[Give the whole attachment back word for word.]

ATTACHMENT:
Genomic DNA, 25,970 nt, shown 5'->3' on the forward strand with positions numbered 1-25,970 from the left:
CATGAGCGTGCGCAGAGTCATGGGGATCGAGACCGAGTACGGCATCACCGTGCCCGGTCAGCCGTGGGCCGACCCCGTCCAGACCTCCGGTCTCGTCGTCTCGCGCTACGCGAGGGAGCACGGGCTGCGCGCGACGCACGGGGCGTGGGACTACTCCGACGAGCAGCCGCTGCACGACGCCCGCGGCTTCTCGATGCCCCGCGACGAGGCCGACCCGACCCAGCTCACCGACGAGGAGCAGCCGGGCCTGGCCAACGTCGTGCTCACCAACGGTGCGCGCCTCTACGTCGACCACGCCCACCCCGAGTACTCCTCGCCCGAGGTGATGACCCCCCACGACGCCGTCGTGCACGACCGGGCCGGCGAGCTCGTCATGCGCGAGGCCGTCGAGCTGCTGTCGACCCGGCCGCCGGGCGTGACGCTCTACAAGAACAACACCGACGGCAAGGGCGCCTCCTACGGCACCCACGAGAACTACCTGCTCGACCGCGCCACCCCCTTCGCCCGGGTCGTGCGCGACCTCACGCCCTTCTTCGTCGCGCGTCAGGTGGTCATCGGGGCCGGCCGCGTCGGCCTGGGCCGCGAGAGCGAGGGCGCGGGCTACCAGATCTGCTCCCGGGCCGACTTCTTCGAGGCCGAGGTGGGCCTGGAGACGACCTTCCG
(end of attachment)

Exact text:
Genomic DNA, 25,970 nt, shown 5'->3' on the forward strand with positions numbered 1-25,970 from the left:
CATGAGCGTGCGCAGAGTCATGGGGATCGAGACCGAGTACGGCATCACCGTGCCCGGTCAGCCGTGGGCCGACCCCGTCCAGACCTCCGGTCTCGTCGTCTCGCGCTACGCGAGGGAGCACGGGCTGCGCGCGACGCACGGGGCGTGGGACTACTCCGACGAGCAGCCGCTGCACGACGCCCGCGGCTTCTCGATGCCCCGCGACGAGGCCGACCCGACCCAGCTCACCGACGAGGAGCAGCCGGGCCTGGCCAACGTCGTGCTCACCAACGGTGCGCGCCTCTACGTCGACCACGCCCACCCCGAGTACTCCTCGCCCGAGGTGATGACCCCCCACGACGCCGTCGTGCACGACCGGGCCGGCGAGCTCGTCATGCGCGAGGCCGTCGAGCTGCTGTCGACCCGGCCGCCGGGCGTGACGCTCTACAAGAACAACACCGACGGCAAGGGCGCCTCCTACGGCACCCACGAGAACTACCTGCTCGACCGCGCCACCCCCTTCGCCCGGGTCGTGCGCGACCTCACGCCCTTCTTCGTCGCGCGTCAGGTGGTCATCGGGGCCGGCCGCGTCGGCCTGGGCCGCGAGAGCGAGGGCGCGGGCTACCAGATCTGCTCCCGGGCCGACTTCTTCGAGGCCGAGGTGGGCCTGGAGACGACCTTCCG